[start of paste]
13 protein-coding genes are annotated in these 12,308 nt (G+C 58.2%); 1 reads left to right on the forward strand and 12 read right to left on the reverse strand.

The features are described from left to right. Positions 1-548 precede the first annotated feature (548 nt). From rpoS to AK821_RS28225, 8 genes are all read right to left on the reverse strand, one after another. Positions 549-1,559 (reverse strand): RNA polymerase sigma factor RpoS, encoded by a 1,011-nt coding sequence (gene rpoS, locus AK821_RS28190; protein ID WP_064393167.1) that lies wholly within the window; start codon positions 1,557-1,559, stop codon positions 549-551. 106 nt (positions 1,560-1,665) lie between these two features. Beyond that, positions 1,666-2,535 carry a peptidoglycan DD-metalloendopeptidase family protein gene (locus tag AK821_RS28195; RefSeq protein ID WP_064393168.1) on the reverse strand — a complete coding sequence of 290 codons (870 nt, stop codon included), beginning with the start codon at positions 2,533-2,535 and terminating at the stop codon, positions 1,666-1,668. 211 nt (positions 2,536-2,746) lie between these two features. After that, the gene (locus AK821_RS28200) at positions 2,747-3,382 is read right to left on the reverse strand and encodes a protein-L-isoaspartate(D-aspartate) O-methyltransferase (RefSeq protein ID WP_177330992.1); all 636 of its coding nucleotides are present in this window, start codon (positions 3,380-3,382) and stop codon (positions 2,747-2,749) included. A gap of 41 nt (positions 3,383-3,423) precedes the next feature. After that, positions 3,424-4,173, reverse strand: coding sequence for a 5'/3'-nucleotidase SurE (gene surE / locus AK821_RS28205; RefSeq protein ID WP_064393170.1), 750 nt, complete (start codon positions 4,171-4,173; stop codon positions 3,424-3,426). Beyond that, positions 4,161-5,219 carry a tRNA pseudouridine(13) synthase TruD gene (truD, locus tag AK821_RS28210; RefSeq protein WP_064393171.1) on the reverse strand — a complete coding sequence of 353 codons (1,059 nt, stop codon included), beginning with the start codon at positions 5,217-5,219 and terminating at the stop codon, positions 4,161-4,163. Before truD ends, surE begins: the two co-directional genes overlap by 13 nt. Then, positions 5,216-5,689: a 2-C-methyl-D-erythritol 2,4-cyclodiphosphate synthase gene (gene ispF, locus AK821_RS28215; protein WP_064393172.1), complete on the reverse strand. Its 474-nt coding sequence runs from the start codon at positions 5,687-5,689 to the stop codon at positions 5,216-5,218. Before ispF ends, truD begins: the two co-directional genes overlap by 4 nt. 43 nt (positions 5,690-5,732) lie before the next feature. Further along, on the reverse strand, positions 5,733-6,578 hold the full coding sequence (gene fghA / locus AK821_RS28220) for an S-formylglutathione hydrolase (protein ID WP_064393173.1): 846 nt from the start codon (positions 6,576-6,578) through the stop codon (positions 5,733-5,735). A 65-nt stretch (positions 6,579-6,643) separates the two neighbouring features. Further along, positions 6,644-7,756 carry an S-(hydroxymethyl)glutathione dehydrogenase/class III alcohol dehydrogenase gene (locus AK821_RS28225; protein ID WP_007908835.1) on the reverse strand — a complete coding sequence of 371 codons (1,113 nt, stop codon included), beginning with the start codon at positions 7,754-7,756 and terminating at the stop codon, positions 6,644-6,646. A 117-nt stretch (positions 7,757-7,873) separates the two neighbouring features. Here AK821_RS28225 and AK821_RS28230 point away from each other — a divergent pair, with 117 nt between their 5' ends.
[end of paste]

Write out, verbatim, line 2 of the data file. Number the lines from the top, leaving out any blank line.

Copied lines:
The features are described from left to right. Positions 1-548 precede the first annotated feature (548 nt). From rpoS to AK821_RS28225, 8 genes are all read right to left on the reverse strand, one after another. Positions 549-1,559 (reverse strand): RNA polymerase sigma factor RpoS, encoded by a 1,011-nt coding sequence (gene rpoS, locus AK821_RS28190; protein ID WP_064393167.1) that lies wholly within the window; start codon positions 1,557-1,559, stop codon positions 549-551. 106 nt (positions 1,560-1,665) lie between these two features. Beyond that, positions 1,666-2,535 carry a peptidoglycan DD-metalloendopeptidase family protein gene (locus tag AK821_RS28195; RefSeq protein ID WP_064393168.1) on the reverse strand — a complete coding sequence of 290 codons (870 nt, stop codon included), beginning with the start codon at positions 2,533-2,535 and terminating at the stop codon, positions 1,666-1,668. 211 nt (positions 2,536-2,746) lie between these two features. After that, the gene (locus AK821_RS28200) at positions 2,747-3,382 is read right to left on the reverse strand and encodes a protein-L-isoaspartate(D-aspartate) O-methyltransferase (RefSeq protein ID WP_177330992.1); all 636 of its coding nucleotides are present in this window, start codon (positions 3,380-3,382) and stop codon (positions 2,747-2,749) included. A gap of 41 nt (positions 3,383-3,423) precedes the next feature. After that, positions 3,424-4,173, reverse strand: coding sequence for a 5'/3'-nucleotidase SurE (gene surE / locus AK821_RS28205; RefSeq protein ID WP_064393170.1), 750 nt, complete (start codon positions 4,171-4,173; stop codon positions 3,424-3,426). Beyond that, positions 4,161-5,219 carry a tRNA pseudouridine(13) synthase TruD gene (truD, locus tag AK821_RS28210; RefSeq protein WP_064393171.1) on the reverse strand — a complete coding sequence of 353 codons (1,059 nt, stop codon included), beginning with the start codon at positions 5,217-5,219 and terminating at the stop codon, positions 4,161-4,163. Before truD ends, surE begins: the two co-directional genes overlap by 13 nt. Then, positions 5,216-5,689: a 2-C-methyl-D-erythritol 2,4-cyclodiphosphate synthase gene (gene ispF, locus AK821_RS28215; protein WP_064393172.1), complete on the reverse strand. Its 474-nt coding sequence runs from the start codon at positions 5,687-5,689 to the stop codon at positions 5,216-5,218. Before ispF ends, truD begins: the two co-directional genes overlap by 4 nt. 43 nt (positions 5,690-5,732) lie before the next feature. Further along, on the reverse strand, positions 5,733-6,578 hold the full coding sequence (gene fghA / locus AK821_RS28220) for an S-formylglutathione hydrolase (protein ID WP_064393173.1): 846 nt from the start codon (positions 6,576-6,578) through the stop codon (positions 5,733-5,735). A 65-nt stretch (positions 6,579-6,643) separates the two neighbouring features. Further along, positions 6,644-7,756 carry an S-(hydroxymethyl)glutathione dehydrogenase/class III alcohol dehydrogenase gene (locus AK821_RS28225; protein ID WP_007908835.1) on the reverse strand — a complete coding sequence of 371 codons (1,113 nt, stop codon included), beginning with the start codon at positions 7,754-7,756 and terminating at the stop codon, positions 6,644-6,646. A 117-nt stretch (positions 7,757-7,873) separates the two neighbouring features. Here AK821_RS28225 and AK821_RS28230 point away from each other — a divergent pair, with 117 nt between their 5' ends.